After Leadership Shakeup, Wellesley Ad Tech Company Goes For Growth

Jan 26 2017


January 26, 2017, 7:06am EST


Wellesley-based inStream Media Inc. has found its niche in a crowded local advertising technology scene by printing targeted ads at the bottom of printed sales receipts for stores like Dollar General and Family Dollar.


It may sound like a small patch of real estate to build a company on, or that the world is a digital one, but inStream contends that there's still plenty of room to grow. The company says it's already delivered 20 billion ad impressions in a format that customers find familiar and useful.


Founded in 2008, inStream replaced its long-time CEO Ann Raider last year, and a new leadership team has laid out an ambitious goal of at least tripling the company's approximately $20 million in revenue over the next few years.


Dekkers Davidson, formerly the head of mobile-payment company Merchant Customer Exchange, joined inStream as chairman of the board a year ago and took on the CEO role in June, a move he said was "born of potential."


“Gee, a company that should grow to be a $60 (million) to $80 million company organically — let’s get going,” Davidson said, describing the leaderships team's thought process. "The board felt that some fresh perspective and some fresh energy would help."


Davidson recruited new heads of marketing, sales and retail partnerships with a two-pronged growth plan in mind. First, inStream is looking to expand its presence beyond the "value channel" retailers that currently buy its ad targeting and printing software. Davidson said convenience stores and restaurants are two industries he wants to capture.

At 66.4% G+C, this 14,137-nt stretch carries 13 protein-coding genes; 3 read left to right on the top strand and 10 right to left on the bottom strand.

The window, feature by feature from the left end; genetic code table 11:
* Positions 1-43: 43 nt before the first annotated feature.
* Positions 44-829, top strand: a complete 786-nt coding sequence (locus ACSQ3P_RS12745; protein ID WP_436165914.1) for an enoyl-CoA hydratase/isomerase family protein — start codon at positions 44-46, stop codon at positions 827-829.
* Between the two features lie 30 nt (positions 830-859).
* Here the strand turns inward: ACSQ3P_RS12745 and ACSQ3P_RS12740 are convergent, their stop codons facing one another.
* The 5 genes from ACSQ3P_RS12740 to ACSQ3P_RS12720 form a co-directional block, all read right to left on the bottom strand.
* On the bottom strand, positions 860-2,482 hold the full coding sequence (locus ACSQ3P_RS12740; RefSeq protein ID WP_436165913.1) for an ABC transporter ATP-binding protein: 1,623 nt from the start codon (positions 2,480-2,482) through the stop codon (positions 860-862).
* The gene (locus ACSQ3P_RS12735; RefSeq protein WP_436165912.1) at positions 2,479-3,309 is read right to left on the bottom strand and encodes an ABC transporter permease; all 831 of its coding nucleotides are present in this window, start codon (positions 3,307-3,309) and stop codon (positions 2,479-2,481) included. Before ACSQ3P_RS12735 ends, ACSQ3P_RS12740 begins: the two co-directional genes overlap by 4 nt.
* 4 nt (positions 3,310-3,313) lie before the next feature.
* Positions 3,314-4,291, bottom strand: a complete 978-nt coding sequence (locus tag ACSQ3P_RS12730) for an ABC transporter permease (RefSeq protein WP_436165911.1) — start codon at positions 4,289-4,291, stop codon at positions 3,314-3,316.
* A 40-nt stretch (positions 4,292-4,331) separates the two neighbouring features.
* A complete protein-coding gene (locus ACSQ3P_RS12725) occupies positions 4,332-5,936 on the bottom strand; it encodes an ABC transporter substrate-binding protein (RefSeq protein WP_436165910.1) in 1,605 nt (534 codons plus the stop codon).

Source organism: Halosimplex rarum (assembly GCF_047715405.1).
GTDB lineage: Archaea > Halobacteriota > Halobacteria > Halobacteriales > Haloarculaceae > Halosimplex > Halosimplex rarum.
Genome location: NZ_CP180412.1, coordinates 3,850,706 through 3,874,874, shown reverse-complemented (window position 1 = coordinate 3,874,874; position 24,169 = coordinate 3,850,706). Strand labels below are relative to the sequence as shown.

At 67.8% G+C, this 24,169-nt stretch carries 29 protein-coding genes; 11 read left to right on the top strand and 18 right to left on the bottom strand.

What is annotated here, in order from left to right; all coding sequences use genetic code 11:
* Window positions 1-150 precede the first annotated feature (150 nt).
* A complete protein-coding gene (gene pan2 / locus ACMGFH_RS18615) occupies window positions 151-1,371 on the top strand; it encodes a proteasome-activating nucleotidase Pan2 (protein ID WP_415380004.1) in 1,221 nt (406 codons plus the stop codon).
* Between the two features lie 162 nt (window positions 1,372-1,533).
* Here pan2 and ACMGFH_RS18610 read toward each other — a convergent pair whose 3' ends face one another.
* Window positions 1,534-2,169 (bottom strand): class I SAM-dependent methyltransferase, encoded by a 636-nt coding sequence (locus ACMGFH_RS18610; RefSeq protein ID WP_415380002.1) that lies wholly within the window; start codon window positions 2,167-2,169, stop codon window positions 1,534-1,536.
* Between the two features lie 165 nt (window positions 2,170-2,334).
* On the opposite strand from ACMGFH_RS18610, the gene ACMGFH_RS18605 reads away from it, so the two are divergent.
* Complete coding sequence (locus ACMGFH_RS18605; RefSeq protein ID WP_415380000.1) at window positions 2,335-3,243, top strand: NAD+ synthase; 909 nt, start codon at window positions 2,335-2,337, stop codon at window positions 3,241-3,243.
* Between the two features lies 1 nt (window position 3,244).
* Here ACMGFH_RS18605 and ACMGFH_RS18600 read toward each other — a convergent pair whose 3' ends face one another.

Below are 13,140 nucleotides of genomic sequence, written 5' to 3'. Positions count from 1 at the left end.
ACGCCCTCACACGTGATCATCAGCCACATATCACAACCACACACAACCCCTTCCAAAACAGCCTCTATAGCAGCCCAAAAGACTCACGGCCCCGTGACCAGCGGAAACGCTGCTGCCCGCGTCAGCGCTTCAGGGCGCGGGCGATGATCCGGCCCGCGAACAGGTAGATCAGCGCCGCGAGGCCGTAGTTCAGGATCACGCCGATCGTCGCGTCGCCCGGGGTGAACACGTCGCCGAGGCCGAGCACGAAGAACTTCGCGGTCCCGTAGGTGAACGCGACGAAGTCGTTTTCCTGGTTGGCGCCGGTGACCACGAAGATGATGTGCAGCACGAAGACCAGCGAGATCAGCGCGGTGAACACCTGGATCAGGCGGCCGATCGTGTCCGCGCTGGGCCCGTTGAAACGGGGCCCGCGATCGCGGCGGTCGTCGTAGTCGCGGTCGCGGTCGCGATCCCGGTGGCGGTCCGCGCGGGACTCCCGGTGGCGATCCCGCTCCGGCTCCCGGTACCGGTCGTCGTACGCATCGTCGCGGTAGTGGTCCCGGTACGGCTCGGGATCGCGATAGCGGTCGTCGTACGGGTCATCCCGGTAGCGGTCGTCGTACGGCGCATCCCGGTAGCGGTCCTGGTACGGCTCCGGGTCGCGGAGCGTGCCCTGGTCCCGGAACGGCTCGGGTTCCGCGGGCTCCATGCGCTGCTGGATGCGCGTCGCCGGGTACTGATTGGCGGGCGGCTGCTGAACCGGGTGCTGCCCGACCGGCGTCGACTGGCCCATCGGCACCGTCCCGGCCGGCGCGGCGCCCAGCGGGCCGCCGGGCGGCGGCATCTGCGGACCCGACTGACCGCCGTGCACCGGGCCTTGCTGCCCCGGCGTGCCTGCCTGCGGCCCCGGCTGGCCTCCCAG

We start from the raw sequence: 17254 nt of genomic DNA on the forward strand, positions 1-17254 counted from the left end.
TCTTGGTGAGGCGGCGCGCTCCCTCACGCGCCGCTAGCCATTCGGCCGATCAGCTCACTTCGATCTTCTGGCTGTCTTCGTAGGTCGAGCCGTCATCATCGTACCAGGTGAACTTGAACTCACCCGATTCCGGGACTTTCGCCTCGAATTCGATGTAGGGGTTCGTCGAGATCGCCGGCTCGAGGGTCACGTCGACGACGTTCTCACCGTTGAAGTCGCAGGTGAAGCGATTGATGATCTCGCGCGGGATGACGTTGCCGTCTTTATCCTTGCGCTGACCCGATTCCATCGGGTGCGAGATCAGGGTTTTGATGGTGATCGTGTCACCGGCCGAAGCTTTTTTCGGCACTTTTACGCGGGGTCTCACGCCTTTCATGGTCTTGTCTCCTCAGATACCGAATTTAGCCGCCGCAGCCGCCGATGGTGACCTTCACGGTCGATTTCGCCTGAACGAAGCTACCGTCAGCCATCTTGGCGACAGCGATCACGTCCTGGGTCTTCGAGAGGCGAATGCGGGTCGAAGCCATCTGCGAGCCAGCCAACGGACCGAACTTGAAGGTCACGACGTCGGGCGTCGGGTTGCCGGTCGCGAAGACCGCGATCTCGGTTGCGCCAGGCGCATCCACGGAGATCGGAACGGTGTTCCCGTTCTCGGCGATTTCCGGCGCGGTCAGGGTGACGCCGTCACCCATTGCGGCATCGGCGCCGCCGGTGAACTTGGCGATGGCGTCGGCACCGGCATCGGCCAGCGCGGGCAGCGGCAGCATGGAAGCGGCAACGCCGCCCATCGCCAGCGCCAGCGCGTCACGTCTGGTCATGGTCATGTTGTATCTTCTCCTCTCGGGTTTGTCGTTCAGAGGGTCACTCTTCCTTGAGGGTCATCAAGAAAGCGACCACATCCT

inStream is also focused on bringing its ad-targeting expertise to mobile phones, which are becoming more and more a part of consumers' "shopping journey." Though Davidson doesn't expect printed receipts to disappear anytime soon, he said "the value is shifting certainly more to mobile... And that's why we have to get on mobile and build on our success in the printed receipt."


Davidson is on the hunt for potential acquisitions that could help inStream with either goal. He said the company doesn't need new investment to continue growing, but that he may raise a round later this year to help fund his acquisition strategy. The company has raised a combination of private equity, venture capital and debt financing during history, though Davidson declined to share specifics. He did say the company has raised less than $10 million lifetime, including from a number of local angel investors.


inStream will move its approximately 25 employees from Wellesley to Waltham next month, where it will inhabit space at the Watch Factory offices alongside a number of other startups and technology companies. Davidson says he's looking to hire 10 to 15 people by the end of the year.


Kelly O'Brien

Technology Reporter

Boston Business Journal


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